After recalling Mario Balotelli to the Italy squad ahead of Euro 2012, Cesare Prandelli disclosed to the press that the enigmatic striker had promised him that he would not see red during the tournament. “How confident are you that he’ll keep his word, on a scale of 0 to 100?” he was asked by one understandably sceptical reporter. “100,” came the almost instantaneous reply.
One imagines that Balotelli’s approval rating with his coach has dropped significantly in the wake of Sunday's Group C opener against Italy.
The 21-year-old striker was a liability from almost the very first whistle in Gdansk. Within four minutes, he was looking frustrated with himself after overrunning the ball; by the half hour mark, he was beating the turf Sammy Kuffour-style after being harshly penalised for bundling over Gerard Pique in the Spain penalty area.
Disgusted with his inability to impose himself on the game in any positive way, Balotelli looked like a red card waiting to happen. That he wasn’t dismissed was primarily down to the fact that Prandelli decided to whip him off just before the hour mark. In truth, it was somewhat surprising that the Azzurri boss had waited that long.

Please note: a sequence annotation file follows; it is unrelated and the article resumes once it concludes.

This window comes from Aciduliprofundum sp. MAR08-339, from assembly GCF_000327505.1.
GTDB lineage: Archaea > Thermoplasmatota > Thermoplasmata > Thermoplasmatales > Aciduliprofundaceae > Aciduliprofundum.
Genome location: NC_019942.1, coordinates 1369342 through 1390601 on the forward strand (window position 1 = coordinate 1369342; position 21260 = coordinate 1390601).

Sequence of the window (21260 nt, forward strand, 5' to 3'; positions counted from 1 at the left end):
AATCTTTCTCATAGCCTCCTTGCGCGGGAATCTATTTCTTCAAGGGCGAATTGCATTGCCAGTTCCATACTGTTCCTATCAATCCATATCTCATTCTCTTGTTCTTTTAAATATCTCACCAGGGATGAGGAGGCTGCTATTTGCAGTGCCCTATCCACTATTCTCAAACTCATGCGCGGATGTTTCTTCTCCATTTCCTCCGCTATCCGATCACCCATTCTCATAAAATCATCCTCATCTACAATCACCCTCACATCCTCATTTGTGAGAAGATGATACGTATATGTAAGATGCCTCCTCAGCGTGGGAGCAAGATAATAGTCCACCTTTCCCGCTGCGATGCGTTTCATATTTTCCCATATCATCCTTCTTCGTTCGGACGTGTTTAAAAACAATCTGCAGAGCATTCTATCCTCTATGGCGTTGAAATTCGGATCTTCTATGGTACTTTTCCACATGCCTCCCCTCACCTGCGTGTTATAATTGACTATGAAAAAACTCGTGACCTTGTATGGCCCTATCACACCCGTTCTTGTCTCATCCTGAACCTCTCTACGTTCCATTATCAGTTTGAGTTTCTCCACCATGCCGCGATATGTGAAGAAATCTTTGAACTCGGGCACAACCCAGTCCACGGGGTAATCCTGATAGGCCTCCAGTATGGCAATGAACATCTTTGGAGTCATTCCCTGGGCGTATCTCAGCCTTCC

Aside from giving away a succession of niggly fouls, one of which earned him a booking, Balotelli had contributed little else to Italy’s cause. One of the few bright spots in the friendly defeat by Russia had been the undeniable evidence that Balotelli appeared to be in the process of forming a keen understanding with strike partner Antonio Cassano.
However, it was a very different story in Gdansk. Balotelli did not look to be on the same wavelength as Cassano at all, and whereas the AC Milan man looked a constant threat while he was on the field, the Azzurri’s No.9 looked anything but.
|BALO'S DISMAL DISPLAY
|Cut a frustrated figure throughout and picked up a needless booking for dissent. Showed no urgency when presented with a fantastic opportunity to score.|
The contrast with the way in which Di Natale clinically slotted Italy into the lead just two minutes after entering the fray could not have been more stark and Prandelli must now be giving serious thought to starting the prolific Udinese front man in Thursday’s crucial clash with Croatia.
Di Natale does not offer anything like the same presence, physicality and aerial prowess but as he so emphatically underlined, he is an intelligent runner and a wonderful finisher.
In addition, Prandelli clearly has no issue playing two little men up top given the diminutive Giuseppe Rossi was Cassano’s preferred partner during the qualification campaign. The Italy coach has also already proven that he is not afraid to axe Balotelli, having excluded him from the squad to face United States of America in February because of the player’s “agitated” behaviour.
The omission, coupled with the heavy criticism he received after his senseless red card for City in their defeat by Arsenal in April, appeared to have the desired impact as Balotelli showed signs of maturing towards the tail end of the season. However, on the evidence of Sunday evening, he still has plenty of growing up to do.